In no way should you change your entire book's theme to fit one of these topics. Whatever message you choose (or your story chooses) for your book is special and entirely yours. What adding risky topics adds is a venue for reader relation, connection, and insight. Some books just don't call for this type of writing, and that's entirely okay. However, keep in mind that in order to say something with your writing, you may have to step out of your comfort zone (heck, look at me, a conservative Christian girl, who has a character who smoked, did drugs, abused alcohol, has tattoos, has a dirty mouth and mind, and is in no way a chaste Catholic boy [you probably know who I'm talkin' about {especially you, Kel. You know.}]). Don't be afraid to try new things; you may find you have something important to say.


Good question, but not one I can explicitly answer. It all depends on your setting. Get creative! See how you can include these topics without compromising parts of your plot. Use a substance native to your fantasy setting to create addiction like I did with black magic, or create your own mental illness based on staying in space too long for your sci-fi. Maybe you created your own races for your setting; good for you! Use that to your advantage and create rifts between ethnicities! It's all up to your sense of creativity now. Go out and show the world what you're made of!


  • racism
  • genocide
  • mental illness (autism, downs syndrome, aspergers)
  • disease (AIDS, HIV, brain/heart disease, cancer, etc)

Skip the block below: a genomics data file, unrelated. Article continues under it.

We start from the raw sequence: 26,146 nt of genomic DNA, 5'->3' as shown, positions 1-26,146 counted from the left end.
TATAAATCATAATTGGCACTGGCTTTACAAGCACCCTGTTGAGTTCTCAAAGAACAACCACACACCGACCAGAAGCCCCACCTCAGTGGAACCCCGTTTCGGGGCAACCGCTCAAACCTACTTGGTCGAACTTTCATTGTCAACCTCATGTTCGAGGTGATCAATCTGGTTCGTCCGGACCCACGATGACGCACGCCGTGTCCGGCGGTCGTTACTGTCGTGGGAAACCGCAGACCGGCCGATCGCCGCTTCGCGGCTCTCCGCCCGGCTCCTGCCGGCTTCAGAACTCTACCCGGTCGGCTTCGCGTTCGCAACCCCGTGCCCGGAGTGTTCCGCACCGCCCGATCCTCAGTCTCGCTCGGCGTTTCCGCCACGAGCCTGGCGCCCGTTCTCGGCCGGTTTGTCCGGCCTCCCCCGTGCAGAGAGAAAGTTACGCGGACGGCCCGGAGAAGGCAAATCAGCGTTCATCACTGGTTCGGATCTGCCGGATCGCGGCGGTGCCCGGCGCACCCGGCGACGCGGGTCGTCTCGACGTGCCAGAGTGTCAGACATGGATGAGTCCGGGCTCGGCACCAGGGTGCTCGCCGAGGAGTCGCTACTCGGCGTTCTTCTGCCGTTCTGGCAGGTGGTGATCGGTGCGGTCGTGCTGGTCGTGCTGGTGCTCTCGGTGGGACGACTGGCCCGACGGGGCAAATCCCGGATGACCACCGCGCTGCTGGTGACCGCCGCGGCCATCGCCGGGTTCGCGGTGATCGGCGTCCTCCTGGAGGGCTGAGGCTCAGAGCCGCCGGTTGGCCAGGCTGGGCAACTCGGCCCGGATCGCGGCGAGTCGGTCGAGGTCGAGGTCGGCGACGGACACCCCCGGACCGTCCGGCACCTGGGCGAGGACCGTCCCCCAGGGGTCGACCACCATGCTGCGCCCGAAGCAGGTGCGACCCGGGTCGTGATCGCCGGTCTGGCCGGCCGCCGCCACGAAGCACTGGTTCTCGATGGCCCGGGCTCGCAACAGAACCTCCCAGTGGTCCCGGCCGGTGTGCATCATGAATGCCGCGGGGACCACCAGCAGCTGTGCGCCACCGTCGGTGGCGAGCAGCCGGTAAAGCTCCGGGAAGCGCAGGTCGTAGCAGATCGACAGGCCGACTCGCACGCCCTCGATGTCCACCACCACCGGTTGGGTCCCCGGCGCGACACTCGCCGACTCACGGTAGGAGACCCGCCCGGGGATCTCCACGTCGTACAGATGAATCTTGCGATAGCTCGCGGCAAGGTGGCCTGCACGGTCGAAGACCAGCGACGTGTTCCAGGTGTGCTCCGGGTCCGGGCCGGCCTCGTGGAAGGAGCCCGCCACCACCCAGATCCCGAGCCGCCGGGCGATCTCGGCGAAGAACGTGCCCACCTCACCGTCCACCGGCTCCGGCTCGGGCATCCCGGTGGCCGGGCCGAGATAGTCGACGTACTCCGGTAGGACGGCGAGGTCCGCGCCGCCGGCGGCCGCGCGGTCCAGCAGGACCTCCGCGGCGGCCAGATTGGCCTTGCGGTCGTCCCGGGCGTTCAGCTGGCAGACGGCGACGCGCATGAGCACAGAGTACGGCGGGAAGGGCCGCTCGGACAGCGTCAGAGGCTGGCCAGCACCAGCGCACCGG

• addiction
  • substance abuse
  • mental abuse
  • domestic violence/abuse
  • sexuality
  • gender roles
  • eating disorders
  • suicide/self harm
  • domestic neglect
  • abortion
  • religious ideals
  • religious oppression
  • religion in general really
  • gambling
  • introversion (can someone please make it a positive/neutral trait and not negative)

Monday, December 7, 2015

finals: from good to great to bad to worse

So it's final's week. The week the previous semester has allegedly prepared you for. And you are probably feeling like me right now: COMPlETlELY AND oVERlY oveRWhELmEDD.

But that's okay, because here is a story of how my finals week went via gif-meme-storytime.


During the week before Thanksgiving break, you look ahead at your life and laugh. All that finals stuff is so far away.

During thanksgiving break, you laugh in the face of homework.

But then, on the Sunday before classes start, you look at Blackboard.

So. Much. Homework. "Okay, no big deal. I can do this."

2am Monday morning:

Monday morning, you walk into class like

And your English professor asks if you want to take the test in class, and you're like

But then you figure out your science professor has decided to do the test online, and you're all

But then you get the assignment sheet for your poetry class and it calls for six pages and six poem analyses and it's like

But you're still determined to do well.

You're trying to get your group presentation together and you're partners aren't answering their emails, so you just

But you still nail that presentation, thanks in no small part to yourself.

You finally finish the last week of classes and head home for a weekend full of homework, but you're still pretty optimistic because you only have to go to campus once next week.

But then you check your email on Friday and your English professor has finally sent out the final assignment, and you see it's still due Tuesday of finals week.